Allen Rowe: Taking steps to protect your valuables
November 23, 2014
We live in a smaller town where we feel safe and do not always see the need for extra security, but lately we have seen a rise in burglaries.
With this in mind, here are some steps you can take to safeguard your valuables.
First, silly as it sounds, lock your doors. When we feel safe some tend to get lax about this most simple task. We all like to think we are secure, but it's that idea which thieves take advantage of.
Alarm and or camera systems are a further step. The cost of these systems are often the downside, but there are options that are affordable to most. Of course, the better the system the more security it provides. If you are going to install a system, make sure you get familiar with it and know its quirks and operational components. This is important as many of the false alarms do not require the sheriff's office's attention. False alarms are part of owning a system and knowing how your system works can prevent the need for calling in deputies.
Safes are another option. Smaller safes can be carried off as easily as you can move them in, so if you have a smaller safe make sure to bolt it down. Larger safes can prevent most carry offs, but moving a 3,000-pound safe is not a task to take lightly. Hiring a professional is strongly suggested for the safety of all involved. The real down fall to a safe is if a thief knows there's a safe it may be an enticement to get into it.
The only way to do so is with lots of time and tools, or forcing the issue and violently confronting the owner. My thought has always been if you have that much value it's better to store it somewhere else away form loved ones.
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If you are burglarized, knowing what you have is a huge tool in trying to recover stolen items. Often when people have an incident they have a hard time conveying what was taken. Many items have no unique properties to identify (every 18-inch 4mm rope chain looks the same), but most often there are some that can easily stand out. If there are inscriptions note them and if a piece is custom try and have a photo of it. Coins can all be alike, but if you have rare or uniquely characterized coins listing those is important. Comprising a "hit" list of only the most unique and unusual items can help you in trying to recover them.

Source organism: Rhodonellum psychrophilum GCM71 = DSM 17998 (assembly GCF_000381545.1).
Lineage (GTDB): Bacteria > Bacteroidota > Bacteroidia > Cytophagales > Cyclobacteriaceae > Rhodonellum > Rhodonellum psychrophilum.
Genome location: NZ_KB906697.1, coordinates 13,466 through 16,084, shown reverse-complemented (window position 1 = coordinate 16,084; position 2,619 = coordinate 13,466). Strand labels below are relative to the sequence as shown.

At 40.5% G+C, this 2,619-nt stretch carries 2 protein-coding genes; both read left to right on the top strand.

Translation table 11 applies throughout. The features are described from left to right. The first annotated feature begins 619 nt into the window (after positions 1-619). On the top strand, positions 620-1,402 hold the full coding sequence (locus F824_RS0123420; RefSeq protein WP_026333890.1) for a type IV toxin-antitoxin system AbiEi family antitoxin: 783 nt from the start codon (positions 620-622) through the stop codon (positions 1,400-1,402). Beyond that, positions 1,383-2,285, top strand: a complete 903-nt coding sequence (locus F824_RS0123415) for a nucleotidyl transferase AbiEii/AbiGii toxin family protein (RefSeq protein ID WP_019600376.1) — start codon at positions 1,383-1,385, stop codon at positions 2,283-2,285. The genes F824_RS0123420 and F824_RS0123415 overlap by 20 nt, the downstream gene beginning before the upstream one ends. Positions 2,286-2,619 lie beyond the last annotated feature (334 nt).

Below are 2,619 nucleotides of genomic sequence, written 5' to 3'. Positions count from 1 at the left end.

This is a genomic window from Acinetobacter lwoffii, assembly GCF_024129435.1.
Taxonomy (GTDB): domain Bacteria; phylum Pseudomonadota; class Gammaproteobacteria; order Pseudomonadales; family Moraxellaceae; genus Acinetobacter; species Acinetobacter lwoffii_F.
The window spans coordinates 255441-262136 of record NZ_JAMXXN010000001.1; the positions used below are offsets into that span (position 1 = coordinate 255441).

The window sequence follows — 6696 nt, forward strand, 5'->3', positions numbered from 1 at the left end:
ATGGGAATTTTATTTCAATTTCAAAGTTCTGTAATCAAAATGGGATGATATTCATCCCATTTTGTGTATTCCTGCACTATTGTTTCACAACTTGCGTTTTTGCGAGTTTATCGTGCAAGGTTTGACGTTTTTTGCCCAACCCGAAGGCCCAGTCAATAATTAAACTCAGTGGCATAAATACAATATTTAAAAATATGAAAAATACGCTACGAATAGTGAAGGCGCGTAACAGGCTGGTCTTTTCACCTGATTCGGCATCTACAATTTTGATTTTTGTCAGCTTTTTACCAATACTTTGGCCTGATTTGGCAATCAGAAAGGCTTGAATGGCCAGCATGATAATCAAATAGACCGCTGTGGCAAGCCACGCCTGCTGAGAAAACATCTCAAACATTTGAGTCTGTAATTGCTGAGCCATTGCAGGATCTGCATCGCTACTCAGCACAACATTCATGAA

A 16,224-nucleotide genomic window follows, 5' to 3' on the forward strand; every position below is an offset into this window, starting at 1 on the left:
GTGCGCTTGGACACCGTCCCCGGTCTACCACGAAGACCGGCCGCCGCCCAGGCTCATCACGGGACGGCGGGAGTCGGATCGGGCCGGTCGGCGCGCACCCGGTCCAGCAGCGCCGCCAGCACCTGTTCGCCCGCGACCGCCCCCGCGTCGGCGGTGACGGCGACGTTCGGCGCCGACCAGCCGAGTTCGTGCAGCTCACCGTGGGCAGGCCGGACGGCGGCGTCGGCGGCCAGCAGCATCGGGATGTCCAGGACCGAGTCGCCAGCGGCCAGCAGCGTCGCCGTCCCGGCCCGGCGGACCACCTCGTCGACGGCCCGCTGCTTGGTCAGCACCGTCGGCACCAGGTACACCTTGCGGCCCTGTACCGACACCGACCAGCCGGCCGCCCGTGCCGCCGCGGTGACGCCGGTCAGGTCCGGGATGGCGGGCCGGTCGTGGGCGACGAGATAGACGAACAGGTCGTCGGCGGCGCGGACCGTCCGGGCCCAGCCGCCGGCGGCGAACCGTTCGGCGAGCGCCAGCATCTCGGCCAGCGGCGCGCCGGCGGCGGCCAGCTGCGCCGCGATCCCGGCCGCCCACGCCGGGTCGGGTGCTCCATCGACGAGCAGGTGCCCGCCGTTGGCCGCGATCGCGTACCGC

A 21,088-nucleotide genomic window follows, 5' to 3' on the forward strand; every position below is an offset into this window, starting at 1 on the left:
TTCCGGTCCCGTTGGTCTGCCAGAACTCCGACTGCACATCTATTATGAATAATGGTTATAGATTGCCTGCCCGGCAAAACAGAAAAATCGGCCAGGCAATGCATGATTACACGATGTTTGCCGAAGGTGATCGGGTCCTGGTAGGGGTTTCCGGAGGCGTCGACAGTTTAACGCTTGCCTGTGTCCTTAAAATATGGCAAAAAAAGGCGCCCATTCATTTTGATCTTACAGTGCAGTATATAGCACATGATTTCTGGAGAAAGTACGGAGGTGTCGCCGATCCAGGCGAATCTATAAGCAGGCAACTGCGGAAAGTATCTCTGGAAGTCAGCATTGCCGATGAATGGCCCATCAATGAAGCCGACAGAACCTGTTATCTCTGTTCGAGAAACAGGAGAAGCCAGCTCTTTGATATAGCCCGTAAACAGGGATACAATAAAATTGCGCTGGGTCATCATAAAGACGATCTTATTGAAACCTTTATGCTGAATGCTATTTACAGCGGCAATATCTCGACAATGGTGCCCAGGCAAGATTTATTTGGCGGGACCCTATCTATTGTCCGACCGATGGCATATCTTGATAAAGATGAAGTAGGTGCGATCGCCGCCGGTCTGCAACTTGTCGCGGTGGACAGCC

If you are a victim you can be proactive. Comprising a list of these unique items and getting it to the legitimate businesses in town can be a huge help. Make sure to include your case number on your list. Often stolen items are sold within hours or days of when they were taken. By providing a list yourself, shop owners can be on the look out.
We have a wonderful sheriff's office here, but we also have to remember if you have a case it's not the only one it has to work on. Providing a list to pawn/buy shops is a help to the Sheriffs. Most shop owners are cordial and willing to help. Remember, we live here, too. This can help the shop owners, too. It prevents them from buying the items first place and being out the cost as well. If shop owners buy stolen items they can receive restitution, but being able to get the thieves caught first is much easier. Of course, many of the thieves know the legitimate businesses in town are helpful to the law and keep records that will get them caught and convicted if selling to one of these businesses. Therefore, the thieves often try to find places to fence at that do not take ID or keep records making it impossible for the Sheriffs to track down.
Taking a few simple steps can help prevent an incident and being proactive can help if one occurs. Most of the shop owners are vested in the community and are willing and eager to help in getting the criminals caught. We are all part of this great community and working together can help in making it the safer and better place to live. Catching a thief is is just as important to us as it is to you.
Allen Rowe is the owner of Northern Nevada Coin in Carson City.